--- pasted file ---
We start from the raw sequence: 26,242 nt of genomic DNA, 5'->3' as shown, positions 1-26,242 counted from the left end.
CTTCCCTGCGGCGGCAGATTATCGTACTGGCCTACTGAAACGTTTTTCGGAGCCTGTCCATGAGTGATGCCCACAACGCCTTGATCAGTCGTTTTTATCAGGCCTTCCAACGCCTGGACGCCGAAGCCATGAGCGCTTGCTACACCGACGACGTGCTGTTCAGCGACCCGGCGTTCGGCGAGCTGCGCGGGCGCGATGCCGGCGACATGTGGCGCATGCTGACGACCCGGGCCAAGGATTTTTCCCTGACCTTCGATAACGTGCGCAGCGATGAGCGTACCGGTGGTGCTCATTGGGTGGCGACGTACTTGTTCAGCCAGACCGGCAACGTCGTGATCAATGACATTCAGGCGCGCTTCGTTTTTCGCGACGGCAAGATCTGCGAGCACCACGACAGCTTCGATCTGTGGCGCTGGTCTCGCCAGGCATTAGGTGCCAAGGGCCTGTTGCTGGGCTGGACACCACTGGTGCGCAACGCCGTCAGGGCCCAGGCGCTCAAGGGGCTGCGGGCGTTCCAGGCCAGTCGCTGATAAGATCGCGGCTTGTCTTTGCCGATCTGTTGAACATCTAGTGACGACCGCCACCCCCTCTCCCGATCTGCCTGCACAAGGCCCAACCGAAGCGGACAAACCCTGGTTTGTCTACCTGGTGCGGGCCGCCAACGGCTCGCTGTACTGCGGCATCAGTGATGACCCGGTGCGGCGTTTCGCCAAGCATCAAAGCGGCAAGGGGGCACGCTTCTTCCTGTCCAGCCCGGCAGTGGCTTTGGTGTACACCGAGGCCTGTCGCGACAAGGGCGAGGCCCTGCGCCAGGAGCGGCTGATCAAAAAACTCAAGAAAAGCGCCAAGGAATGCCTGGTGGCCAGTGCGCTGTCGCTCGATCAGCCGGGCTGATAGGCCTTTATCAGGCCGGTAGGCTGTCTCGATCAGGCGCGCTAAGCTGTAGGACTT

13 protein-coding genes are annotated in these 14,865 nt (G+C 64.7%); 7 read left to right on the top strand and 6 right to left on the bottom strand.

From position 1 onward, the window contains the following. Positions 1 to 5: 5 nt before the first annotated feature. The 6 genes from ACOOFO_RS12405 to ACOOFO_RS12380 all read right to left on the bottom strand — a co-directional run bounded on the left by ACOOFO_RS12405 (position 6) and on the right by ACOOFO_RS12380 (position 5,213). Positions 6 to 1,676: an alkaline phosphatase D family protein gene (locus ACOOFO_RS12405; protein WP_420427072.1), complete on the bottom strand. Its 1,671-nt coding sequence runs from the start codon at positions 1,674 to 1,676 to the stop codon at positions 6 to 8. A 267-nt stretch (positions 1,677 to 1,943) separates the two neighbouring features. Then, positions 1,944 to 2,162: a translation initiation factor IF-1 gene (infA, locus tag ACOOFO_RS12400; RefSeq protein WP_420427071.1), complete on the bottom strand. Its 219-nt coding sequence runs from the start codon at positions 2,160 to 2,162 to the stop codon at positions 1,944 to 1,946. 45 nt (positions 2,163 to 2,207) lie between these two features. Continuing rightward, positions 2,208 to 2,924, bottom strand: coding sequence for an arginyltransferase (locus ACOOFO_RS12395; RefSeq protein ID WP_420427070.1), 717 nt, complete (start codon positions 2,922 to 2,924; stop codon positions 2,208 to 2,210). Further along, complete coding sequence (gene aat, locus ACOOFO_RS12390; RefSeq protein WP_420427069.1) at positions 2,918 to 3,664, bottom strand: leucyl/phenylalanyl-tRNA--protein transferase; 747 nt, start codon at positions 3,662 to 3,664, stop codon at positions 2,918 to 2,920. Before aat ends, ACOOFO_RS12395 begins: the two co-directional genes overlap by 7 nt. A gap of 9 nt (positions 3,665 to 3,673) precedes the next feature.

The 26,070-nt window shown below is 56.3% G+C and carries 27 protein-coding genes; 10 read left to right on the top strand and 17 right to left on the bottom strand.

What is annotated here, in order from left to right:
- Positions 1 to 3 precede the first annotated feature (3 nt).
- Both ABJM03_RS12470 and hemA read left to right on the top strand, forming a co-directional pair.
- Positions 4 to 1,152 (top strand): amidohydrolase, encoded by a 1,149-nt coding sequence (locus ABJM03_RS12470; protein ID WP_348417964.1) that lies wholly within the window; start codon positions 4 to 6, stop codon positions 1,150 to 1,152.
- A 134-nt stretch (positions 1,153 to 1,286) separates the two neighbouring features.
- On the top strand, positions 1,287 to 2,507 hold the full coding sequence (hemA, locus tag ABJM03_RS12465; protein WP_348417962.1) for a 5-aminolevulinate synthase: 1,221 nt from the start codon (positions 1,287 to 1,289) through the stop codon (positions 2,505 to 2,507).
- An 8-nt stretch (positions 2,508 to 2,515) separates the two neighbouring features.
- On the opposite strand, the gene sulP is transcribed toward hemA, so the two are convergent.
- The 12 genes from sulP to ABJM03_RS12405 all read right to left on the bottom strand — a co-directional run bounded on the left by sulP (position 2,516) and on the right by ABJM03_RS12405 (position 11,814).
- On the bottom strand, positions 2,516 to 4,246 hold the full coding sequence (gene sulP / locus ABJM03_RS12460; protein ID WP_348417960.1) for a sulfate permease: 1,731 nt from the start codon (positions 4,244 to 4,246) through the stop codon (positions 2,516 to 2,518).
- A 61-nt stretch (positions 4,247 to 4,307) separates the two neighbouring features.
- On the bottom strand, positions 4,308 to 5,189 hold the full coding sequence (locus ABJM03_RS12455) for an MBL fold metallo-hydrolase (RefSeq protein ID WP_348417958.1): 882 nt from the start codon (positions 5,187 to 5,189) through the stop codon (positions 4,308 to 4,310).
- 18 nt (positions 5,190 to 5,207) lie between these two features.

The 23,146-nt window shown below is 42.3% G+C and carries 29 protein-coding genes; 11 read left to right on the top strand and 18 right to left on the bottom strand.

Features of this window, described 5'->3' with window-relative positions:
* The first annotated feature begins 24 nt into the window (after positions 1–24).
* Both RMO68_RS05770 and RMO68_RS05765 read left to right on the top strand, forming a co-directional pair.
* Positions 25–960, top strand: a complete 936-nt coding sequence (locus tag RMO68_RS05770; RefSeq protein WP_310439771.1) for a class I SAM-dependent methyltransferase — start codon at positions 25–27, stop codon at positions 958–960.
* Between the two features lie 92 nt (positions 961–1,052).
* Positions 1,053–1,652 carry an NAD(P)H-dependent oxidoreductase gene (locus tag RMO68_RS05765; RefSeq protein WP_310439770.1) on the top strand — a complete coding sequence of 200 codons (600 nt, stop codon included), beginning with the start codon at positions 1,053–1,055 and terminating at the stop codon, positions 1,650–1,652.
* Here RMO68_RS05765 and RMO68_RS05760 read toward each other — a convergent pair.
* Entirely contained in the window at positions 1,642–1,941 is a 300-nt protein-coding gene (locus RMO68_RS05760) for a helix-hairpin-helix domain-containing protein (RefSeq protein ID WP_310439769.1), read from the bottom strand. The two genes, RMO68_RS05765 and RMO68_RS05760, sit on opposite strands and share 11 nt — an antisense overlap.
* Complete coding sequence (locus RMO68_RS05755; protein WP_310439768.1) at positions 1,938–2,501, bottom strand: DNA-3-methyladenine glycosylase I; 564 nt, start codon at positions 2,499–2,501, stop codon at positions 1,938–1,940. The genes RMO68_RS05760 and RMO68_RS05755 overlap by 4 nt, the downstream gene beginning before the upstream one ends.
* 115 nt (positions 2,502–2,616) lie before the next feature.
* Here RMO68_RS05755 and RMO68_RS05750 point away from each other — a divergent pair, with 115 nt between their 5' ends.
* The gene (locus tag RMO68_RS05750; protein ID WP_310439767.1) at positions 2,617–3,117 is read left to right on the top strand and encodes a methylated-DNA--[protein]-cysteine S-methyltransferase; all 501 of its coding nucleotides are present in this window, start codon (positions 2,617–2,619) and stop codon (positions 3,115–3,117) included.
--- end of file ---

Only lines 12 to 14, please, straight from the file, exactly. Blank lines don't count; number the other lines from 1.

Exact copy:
- An 8-nt stretch (positions 2,508 to 2,515) separates the two neighbouring features.
- On the opposite strand, the gene sulP is transcribed toward hemA, so the two are convergent.
- The 12 genes from sulP to ABJM03_RS12405 all read right to left on the bottom strand — a co-directional run bounded on the left by sulP (position 2,516) and on the right by ABJM03_RS12405 (position 11,814).